Leading from a distance: What makes people in a team feel safe - My learnings
This article on psychological safety has made me think of my last leadership function and the sudden switch to distant online work more than a year ago. Today, many teams continue in home office mode and find hybrid ways of working. Here is what helped me and my team through the unprecedented times:
- First of all: A strong team spirit with a high level of trust is key when personal encounters become rare. When people can rely on each other no matter what, a crisis won’t shake them easily. Of course, this level of confidence and true team spirit takes years to build, ideally outside of crisis mode.
- Shifting from long virtual team meetings to high-frequency 1:1 conversations, taking the personal situation of each team member into account: a mother with kids in home schooling or a team member who lives alone and has difficulties setting boundaries between work and private life in home office – showing interest, knowing what’s going on without intruding privacy and supporting your people makes it easier for everyone.
- Observe and adapt to the individual working and communication styles of your team members: One person might appreciate more small talk than others, another needs frequent exchange on concrete actions, yet other needs to be encouraged to voice what’s on his or her mind… It takes particular attention and care to understand and appreciate such subtle differences in interactions.
- Personal transparency and honesty: More than before, share what is on your mind, what is easy for you and what you might be struggling with, what you don’t have an answer or solution to. Tell the truth, don’t shy away from being vulnerable, and have the courage to accept being challenged. And if needed, bear the discomfort of the situation – there is nothing wrong with standing by your true self.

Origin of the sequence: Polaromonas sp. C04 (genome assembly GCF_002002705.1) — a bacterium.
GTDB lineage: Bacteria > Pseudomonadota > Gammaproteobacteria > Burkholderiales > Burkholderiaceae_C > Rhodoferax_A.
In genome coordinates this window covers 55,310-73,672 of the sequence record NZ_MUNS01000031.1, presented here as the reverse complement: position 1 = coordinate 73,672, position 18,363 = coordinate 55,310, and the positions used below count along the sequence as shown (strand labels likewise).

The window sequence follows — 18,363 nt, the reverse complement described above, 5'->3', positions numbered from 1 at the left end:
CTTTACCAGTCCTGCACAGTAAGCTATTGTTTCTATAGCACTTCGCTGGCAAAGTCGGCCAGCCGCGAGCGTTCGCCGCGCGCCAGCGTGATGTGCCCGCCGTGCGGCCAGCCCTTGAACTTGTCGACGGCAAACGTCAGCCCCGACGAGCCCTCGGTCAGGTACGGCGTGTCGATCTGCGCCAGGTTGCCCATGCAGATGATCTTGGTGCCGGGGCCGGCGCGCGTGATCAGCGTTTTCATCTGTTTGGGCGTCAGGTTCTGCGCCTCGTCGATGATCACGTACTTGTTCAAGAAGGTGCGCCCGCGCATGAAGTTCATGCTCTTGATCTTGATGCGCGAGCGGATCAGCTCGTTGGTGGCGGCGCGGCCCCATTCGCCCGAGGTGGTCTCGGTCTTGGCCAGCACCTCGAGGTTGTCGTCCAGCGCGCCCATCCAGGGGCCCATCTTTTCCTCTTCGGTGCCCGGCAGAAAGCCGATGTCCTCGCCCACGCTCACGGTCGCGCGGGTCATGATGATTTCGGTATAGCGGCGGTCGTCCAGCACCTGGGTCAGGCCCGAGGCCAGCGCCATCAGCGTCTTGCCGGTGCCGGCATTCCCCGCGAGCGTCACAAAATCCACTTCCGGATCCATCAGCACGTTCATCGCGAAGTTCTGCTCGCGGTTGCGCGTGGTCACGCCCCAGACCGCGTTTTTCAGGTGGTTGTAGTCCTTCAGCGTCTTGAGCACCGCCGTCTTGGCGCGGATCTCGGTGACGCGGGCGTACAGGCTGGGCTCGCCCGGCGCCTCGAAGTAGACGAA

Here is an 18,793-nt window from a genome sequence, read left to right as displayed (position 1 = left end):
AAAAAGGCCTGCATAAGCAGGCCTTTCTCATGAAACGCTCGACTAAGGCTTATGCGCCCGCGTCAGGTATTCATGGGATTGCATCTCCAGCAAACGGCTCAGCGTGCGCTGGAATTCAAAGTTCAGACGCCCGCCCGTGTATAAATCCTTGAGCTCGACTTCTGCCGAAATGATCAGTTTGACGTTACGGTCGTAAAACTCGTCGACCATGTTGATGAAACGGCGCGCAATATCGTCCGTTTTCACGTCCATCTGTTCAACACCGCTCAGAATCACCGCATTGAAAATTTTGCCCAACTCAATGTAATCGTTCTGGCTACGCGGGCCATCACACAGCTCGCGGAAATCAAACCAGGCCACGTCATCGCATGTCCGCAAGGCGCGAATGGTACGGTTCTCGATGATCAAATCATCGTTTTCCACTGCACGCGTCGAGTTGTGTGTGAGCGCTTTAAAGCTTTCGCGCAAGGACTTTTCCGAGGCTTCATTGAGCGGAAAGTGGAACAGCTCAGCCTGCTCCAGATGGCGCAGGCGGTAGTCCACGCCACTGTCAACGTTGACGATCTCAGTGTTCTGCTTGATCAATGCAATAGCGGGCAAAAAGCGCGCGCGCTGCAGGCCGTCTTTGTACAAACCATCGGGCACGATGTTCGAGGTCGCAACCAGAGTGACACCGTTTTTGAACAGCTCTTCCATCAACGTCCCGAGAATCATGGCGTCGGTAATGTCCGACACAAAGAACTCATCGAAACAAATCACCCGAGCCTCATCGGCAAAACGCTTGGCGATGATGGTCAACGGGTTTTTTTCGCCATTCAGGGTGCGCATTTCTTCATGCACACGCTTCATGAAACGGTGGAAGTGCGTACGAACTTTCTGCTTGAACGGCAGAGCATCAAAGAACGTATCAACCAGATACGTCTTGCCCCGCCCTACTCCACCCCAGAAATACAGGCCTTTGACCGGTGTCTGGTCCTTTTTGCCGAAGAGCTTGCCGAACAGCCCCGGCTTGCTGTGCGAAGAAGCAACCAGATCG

- Walk & Talk: Whenever circumstances permit it, take time for a walk with each of your team members. Bilateral conversations in the open air have many upsides: the brain is more creative when moving (at least in my case) and walking is just so healthy – do I need to add more?
- Encourage people to take breaks (and don’t forget to take them yourself): At the beginning of the pandemic-related shutdown, when all of us started to work from home, I forgot to take lunch breaks and often felt dizzy and tired in the afternoon. Soon I realized it was because I haven’t eaten since the morning and did not drink enough. So, my advice to myself back then: Block a lunch slot in your calendar, meet up with someone on the phone if it helps and keep a large bottle of water at your desk (just as I used to do in the office).
- Last but not least: No matter what, have your team’s back and make sure they feel it.
Today I help young leaders to cope with the challenges of leading a team in a diverse environment: partially virtual, across various sites and/or with diverse cultural and professional backgrounds. My own leadership journey is a great asset in this respect.